Virginia.gov

News Release

For Immediate Release
4/19/2012
Contact
Jaime Sajecki, (804) 652-7921

NOTE: This news release was distributed on 4/19/2012. The information below may no longer be the most up-to-date information available, or may pertain solely to events that occurred in the past. Please contact the person listed as the contact person for this release for the most current information.

Virginia Black Bear Tests Positive for Rabies

On April 17th, the Virginia Department of Game and Inland Fisheries (VDGIF) was contacted by two men who encountered a bear that appeared to be acting very erratically in Afton, Albemarle County, Virginia. The men were driving a small 4-wheel off-road utility vehicle on a large, secluded parcel of land, when a bear approached and began biting the vehicle's tire, and then attempted to enter the occupied vehicle. The men were able to exit the vehicle without injury and ultimately shot and killed the bear.

Because of this bear's highly unusual behavior in addition to the concern that people may have been exposed to rabies, VDGIF law enforcement staff, with the help of a local animal control officer, submitted the specimen required for rabies testing to Virginia Department of Health (VDH) office in Charlottesville. Within 24 hours VDGIF was notified that the bear tested positive for the rabies virus. VDH officials are investigating this incident and determining whether anyone involved in the situation will need post-exposure rabies vaccinations. According to Virginia Bear Project Leader, Jaime Sajecki, "this was a single incident that is exceedingly rare; and because bears are typically solitary animals, there is very little chance other bears have been infected."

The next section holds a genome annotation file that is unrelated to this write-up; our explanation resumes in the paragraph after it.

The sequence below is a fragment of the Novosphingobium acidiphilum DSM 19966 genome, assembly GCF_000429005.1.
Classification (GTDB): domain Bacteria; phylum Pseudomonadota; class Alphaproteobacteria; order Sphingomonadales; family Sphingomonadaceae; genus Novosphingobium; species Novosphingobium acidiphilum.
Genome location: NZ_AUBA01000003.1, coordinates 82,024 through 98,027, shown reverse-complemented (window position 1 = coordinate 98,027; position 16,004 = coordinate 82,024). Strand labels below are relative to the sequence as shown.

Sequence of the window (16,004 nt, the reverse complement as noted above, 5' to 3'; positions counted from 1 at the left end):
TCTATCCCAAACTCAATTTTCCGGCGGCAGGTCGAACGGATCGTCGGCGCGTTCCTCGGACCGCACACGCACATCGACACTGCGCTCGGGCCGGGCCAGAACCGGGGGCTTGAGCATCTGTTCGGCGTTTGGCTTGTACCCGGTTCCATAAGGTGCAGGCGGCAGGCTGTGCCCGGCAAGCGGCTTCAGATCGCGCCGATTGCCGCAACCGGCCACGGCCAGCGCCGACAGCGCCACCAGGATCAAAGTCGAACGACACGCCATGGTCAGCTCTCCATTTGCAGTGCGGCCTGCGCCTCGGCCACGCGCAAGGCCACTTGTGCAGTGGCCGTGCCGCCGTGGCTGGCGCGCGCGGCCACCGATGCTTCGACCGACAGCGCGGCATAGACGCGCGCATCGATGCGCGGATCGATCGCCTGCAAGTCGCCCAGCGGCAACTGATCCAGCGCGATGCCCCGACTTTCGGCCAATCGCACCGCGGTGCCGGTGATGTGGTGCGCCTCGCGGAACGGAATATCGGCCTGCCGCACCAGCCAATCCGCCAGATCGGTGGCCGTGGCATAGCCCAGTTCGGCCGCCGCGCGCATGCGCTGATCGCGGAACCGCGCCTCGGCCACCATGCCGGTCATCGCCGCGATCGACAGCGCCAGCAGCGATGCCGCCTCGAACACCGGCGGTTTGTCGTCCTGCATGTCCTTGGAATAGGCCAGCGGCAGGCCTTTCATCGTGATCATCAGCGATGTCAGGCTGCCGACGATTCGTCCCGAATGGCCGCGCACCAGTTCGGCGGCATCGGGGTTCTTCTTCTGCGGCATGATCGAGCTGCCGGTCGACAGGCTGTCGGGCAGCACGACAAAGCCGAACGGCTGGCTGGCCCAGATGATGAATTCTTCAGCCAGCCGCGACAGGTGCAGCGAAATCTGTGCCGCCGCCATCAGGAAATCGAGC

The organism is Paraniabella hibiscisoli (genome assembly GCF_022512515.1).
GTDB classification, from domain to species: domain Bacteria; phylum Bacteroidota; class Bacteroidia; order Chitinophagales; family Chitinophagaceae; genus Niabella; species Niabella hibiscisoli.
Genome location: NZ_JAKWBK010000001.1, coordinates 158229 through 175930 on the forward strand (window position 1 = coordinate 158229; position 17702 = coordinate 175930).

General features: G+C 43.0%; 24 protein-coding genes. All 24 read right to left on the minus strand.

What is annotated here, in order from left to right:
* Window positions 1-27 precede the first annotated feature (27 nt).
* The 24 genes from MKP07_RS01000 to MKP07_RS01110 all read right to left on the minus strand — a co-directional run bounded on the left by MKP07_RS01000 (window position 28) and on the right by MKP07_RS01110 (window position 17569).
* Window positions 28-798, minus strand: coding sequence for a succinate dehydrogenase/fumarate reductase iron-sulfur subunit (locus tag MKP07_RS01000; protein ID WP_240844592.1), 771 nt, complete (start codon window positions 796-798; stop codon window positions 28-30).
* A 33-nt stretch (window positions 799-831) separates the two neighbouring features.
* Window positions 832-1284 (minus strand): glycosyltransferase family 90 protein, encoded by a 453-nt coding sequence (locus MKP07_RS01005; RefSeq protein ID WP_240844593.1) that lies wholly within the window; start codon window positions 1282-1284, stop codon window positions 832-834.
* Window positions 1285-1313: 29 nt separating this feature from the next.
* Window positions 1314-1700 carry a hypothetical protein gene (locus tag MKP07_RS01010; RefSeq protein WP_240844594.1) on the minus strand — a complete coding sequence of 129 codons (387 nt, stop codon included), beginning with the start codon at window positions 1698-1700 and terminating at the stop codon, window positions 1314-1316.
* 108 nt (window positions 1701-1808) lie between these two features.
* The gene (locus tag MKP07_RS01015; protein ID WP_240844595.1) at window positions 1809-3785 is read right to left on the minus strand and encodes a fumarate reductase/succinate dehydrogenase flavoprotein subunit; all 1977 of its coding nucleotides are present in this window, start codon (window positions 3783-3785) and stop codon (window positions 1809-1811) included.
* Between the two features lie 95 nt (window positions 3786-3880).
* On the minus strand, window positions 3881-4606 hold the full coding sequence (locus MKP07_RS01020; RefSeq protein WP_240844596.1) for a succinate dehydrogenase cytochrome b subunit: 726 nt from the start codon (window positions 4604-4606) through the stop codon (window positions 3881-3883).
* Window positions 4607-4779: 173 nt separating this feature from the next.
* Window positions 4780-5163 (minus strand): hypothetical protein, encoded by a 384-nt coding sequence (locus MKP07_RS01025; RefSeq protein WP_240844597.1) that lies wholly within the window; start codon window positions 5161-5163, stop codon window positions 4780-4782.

Rabies is rarely diagnosed in any species of bear and has never been detected in a Virginia black bear. Rabies was found previously in a single black bear killed in Maryland in 2007, and prior to that, in several black bears in Canada.

The rabies virus is transmitted from infected animals to humans by contact with the saliva or brain/spinal fluid of the infected animal. People usually become infected with rabies after being bitten by a rabid animal, but can become infected if they get saliva or brain tissue in their eyes, nose, mouth or an open wound. If left untreated, rabies is fatal.

The Thomas Jefferson Health Department strongly advises that people take these steps to prevent families and pets from exposure to rabies:

* Vaccinate all cats, dogs and ferrets against rabies and keep them up to date
* Avoid contact with wild animals or stray cats and dogs
* Do not feed wild animals or stray cats and dogs
* Report stray animals to your local animal control agency
* Eliminate outdoor food sources around the home
* Keep pets confined to your property or walk them on a leash
* Always wear gloves if you need to dispose of a dead animal

While rabid animals may act aggressively, not all aggressive animals are rabid. Rabid animals may also be unusually friendly, may appear confused or disoriented, may vocalize abnormally, or be active at odd times of the day.